Hard to Avoid Compromises
Hard to Avoid Compromises
It’s been awhile since we saw a machine with such an interesting concept, but once you open the notebook, and actually start using it, you can’t help but feel slightly shortchanged. Sure it looks nice with a touch of designer influence all around the matter interior. Sure the accompanying matte screen is very sharp, with an industry-leading full HD (1920x1080 pixels) resolution for a 13-inch screen. There is also a nice engineering design touch which we like about how the notebook opens up. You can effectively lift the lid up with just one hand, while the bottom half stays anchored to the surface (unlike most notebooks requiring a two-handed operation to open the lid and hold the base). Once the lid is fully open, the keyboard is also slightly lifted to a comfortable typing position. But despite all the nice design aspects on the Sony Vaio Z, the issue we have here is the same as the one we have with the exterior, which is essentially build quality.
We know it uses a tough carbon fiber material, but with that amount of flex present throughout the machine, it really doesn’t command any sort of confidence about its build quality. So again, the promise of the Sony Vaio Z having “no compromises” is called into question. We’re fairly sure that to keep the Vaio Z nice and light, you’d have to use less material. So don't get sweet talked about its build material as from our experience, it's clear that carbon fiber requires some minimum thickness or a different composition to get the kind of rigidity and durability often associated with it. Sadly, you won’t find it on the Vaio Z. That's not to say it's weak. Surely Sony has done enough internal testing to figure out what should work for them, but the thought of having a flexing machine doesn't exactly invoke confidence from someone who doesn't know anything but what he sees and experiences at face value. In fact, some might even pass it off as a plastic build with metallic finish if they're not observant enough.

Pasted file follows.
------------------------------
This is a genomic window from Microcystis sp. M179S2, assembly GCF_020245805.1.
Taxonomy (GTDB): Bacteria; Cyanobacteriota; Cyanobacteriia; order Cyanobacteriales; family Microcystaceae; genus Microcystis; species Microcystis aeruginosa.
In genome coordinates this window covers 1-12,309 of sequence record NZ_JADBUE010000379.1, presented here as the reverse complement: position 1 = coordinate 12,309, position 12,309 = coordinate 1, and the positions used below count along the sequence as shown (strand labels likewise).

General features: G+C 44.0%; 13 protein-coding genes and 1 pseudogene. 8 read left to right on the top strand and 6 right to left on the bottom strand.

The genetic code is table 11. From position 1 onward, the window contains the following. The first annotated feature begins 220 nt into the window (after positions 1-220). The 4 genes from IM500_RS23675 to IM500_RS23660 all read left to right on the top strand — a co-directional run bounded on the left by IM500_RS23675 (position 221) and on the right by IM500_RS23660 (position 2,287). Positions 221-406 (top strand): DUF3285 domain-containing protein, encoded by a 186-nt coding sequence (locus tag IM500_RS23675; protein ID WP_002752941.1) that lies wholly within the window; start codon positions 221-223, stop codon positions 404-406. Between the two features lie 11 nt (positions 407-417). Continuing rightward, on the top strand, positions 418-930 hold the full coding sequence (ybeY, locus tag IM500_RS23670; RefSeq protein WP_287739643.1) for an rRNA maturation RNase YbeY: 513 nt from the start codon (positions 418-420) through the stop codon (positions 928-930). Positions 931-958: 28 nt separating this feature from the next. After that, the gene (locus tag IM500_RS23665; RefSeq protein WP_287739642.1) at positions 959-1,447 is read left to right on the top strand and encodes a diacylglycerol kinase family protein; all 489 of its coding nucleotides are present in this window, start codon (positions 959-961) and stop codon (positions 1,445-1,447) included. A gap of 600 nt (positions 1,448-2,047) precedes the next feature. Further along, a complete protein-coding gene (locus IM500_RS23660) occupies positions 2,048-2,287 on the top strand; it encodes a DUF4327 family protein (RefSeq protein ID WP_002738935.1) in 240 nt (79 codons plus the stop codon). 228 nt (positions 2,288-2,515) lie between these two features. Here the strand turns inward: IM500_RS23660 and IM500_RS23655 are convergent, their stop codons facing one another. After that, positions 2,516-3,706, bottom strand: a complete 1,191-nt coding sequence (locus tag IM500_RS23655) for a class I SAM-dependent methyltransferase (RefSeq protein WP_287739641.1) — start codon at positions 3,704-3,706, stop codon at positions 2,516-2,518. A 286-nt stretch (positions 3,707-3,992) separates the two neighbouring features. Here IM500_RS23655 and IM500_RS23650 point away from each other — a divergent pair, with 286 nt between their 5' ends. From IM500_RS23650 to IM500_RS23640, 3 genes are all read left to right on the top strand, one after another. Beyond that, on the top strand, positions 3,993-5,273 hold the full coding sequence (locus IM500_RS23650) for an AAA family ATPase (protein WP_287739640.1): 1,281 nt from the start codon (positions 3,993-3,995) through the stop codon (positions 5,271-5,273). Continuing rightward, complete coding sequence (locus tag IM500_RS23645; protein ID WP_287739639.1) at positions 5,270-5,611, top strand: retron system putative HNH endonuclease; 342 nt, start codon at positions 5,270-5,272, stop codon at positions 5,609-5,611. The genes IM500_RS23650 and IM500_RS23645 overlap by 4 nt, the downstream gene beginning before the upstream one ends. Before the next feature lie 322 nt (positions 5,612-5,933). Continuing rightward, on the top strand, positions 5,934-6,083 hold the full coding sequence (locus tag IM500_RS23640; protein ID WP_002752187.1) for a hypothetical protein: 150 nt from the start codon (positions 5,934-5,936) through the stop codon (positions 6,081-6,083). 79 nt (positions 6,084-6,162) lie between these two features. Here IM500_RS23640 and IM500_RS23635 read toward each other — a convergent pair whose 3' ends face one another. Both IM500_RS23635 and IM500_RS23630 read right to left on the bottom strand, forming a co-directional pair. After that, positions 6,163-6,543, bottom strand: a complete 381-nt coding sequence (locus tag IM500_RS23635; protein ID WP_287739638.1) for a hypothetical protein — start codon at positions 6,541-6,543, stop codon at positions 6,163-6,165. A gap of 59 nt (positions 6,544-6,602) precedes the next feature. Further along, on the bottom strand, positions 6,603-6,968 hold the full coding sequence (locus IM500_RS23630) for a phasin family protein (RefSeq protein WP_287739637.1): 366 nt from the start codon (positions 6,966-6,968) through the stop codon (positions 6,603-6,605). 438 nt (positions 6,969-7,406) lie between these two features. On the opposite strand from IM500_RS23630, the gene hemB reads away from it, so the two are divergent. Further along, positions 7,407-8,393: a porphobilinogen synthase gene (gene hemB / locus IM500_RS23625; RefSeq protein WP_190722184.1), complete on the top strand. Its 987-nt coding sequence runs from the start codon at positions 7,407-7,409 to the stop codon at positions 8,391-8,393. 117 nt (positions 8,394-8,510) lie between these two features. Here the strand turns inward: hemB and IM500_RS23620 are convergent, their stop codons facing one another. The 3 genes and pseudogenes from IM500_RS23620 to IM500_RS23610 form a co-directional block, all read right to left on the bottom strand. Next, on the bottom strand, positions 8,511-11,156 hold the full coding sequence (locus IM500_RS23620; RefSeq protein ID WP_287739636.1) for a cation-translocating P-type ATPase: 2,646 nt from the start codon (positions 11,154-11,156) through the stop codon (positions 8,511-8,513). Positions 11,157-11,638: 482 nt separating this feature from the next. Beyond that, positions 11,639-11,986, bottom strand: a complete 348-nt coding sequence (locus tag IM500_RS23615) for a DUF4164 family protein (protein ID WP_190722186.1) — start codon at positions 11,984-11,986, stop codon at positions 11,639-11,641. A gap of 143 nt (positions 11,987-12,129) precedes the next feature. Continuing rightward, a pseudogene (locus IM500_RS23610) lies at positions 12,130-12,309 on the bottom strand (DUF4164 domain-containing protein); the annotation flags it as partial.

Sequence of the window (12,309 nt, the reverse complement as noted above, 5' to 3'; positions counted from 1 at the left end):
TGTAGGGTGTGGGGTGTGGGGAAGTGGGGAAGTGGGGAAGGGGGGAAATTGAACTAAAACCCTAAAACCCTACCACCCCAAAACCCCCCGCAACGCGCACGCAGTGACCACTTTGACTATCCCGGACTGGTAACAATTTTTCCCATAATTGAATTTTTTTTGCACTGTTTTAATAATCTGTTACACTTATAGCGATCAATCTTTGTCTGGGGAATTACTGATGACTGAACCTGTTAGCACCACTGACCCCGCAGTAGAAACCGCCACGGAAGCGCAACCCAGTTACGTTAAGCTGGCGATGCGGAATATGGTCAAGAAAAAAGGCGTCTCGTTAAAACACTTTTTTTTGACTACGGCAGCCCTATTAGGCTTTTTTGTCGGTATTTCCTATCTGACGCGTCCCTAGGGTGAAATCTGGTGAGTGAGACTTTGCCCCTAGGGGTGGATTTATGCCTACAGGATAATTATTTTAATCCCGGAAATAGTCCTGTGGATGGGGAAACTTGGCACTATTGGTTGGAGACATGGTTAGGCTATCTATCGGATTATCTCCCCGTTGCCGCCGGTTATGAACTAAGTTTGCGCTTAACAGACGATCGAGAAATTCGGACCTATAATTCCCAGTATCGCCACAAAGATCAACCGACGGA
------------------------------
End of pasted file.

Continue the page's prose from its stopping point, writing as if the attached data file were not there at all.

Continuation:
The chiclets keys on the keyboard were also somewhat a let down. While it’s good that the Vaio Z features chiclet keys (and they’re back-lit!), they are also extremely shallow with little key-travel. They lack the type of bounce you would normally associate with keyboards, for that very important tactile feel, making you feel as though you were typing on a touchscreen's software keyboard with haptic feedback . The palm rest layer on which the keys are on, is made of aluminum, which is supposed to be fairly rigid. Unfortunately we found the keyboard area to flex a fair bit as well.
Lastly we have the trackpad, which is covered with an aesthetically pleasing pattern, and has a fingerprint reader at the bottom that doesn’t get in the way. There aren’t any buttons, but the click-able space is clearly marked out by the area which ceases to have any pattern. Pressing on the 'buttons' was fortunately fairly comfortable, with just the right amount of click - not too mushy and not too hard. The only drawback here is that it's too small, and could gain much more usability if the trackpad area were somewhat larger.
So we checked it's build, usability and screen quality? What about its sound quality to complement videos? Unfortunately it's not worth mentioning and it's also barely audible at all. Given that it's a premium notebook, we were expecting more, but its slim frame wasn't suitable of supporting anything noteworthy. So if you're a stickler for good sound, you can always plug in your headphones or connect it to desktop speakers. Again, this is also a compromise of sorts.